Following a local into the jungle was one of my favourite Colombia memories.

5 – Avoid buying plastic water bottles

Unlike its South American neighbours, Colombia boasts delicious, drinkable tap water in all of its major cities.

I didn’t buy a single plastic bottle during my 10 days in Colombia – and you shouldn’t need to either.

Make sure you pack a reusable water bottle to see you through your trip. My HydroFlask comes everywhere with me and quickly became one of my travel essentials when I started using it two years ago.

6 – Enjoy the wildlife in Colombia

Colombia is the most bio-diverse country in the world for birds, with over 1900 species. Among them are many birds you’ll only be able to spot in Colombia, including the Santa Marta Antpitta

Although it misses the top spot for wildlife, Colombia is still the second most bio-diverse country in the whole worldl.

From the Amazon jungle to the howler monkeys in Quindío and diving on the coast, there’s no shortage of wildlife encounters to enjoy in Colombia.

Please, just make sure everything you do is ethical. You should never be interfering with natural habitats or disturbing the wildlife in any way.

Make sure you avoid the few questionable animal activities available in Colombia, too. When there are so many ways to enjoy wildlife in its natural state, why would you want to partake in them anyway?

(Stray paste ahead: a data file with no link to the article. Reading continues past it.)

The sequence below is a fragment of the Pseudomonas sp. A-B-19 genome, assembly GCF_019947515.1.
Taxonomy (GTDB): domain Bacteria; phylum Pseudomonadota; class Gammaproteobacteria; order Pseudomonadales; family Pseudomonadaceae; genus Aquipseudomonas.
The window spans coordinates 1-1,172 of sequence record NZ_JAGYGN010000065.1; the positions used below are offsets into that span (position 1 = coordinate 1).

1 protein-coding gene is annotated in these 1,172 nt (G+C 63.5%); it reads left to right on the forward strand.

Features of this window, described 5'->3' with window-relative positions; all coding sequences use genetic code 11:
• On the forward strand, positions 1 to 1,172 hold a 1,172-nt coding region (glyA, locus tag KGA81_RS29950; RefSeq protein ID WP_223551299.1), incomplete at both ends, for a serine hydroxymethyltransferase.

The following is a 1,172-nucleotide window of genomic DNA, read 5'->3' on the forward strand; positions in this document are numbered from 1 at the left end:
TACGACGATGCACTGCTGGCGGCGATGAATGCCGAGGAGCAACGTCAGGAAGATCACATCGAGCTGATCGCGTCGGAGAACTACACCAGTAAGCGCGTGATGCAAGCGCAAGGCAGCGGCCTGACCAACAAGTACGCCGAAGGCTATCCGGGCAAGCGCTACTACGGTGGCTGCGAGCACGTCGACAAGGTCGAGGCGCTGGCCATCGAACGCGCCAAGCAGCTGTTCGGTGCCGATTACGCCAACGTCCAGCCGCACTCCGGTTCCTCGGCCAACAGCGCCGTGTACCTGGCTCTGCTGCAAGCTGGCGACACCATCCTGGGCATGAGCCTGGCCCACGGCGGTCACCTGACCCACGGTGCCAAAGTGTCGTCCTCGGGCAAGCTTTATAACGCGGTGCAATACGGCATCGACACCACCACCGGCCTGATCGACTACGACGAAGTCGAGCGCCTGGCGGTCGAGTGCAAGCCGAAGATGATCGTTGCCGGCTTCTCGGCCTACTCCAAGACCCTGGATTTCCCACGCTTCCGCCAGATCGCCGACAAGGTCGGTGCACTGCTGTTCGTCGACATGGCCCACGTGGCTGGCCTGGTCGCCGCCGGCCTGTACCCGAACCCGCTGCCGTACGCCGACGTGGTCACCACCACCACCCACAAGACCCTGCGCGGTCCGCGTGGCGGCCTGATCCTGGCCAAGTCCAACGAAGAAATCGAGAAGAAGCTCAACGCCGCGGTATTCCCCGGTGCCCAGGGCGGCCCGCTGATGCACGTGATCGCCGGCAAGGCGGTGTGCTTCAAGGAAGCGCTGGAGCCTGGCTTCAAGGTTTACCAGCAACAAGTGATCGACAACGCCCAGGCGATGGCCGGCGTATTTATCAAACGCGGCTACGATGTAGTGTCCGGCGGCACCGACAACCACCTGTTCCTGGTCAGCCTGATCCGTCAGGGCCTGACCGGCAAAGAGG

READ NEXT: 9 Things to avoid in Colombia.


A caracara bird in the Barbas-Bremen Nature Reserve in Filandia Colombia
You’ll see (and hear!) lots of caracaras in Colombia.

7 – Drink local coffee

Coffee is one of the first things that probably comes to mind when you think of Colombia.

But, even though Colombia makes some of the best coffee in the world, its finest beans used to be reserved for export.

While much of Colombia’s best coffee still ends up overseas, local farmers are starting to find ways to keep it in Colombia. Some of them have started initiatives where they work with local coffee shops and businesses, and now only sell domestically.

This is great news for the farmers, who now have a steadier stream of income. It’s also great for the locals, who can finally enjoy their country’s finest coffee for a fair price.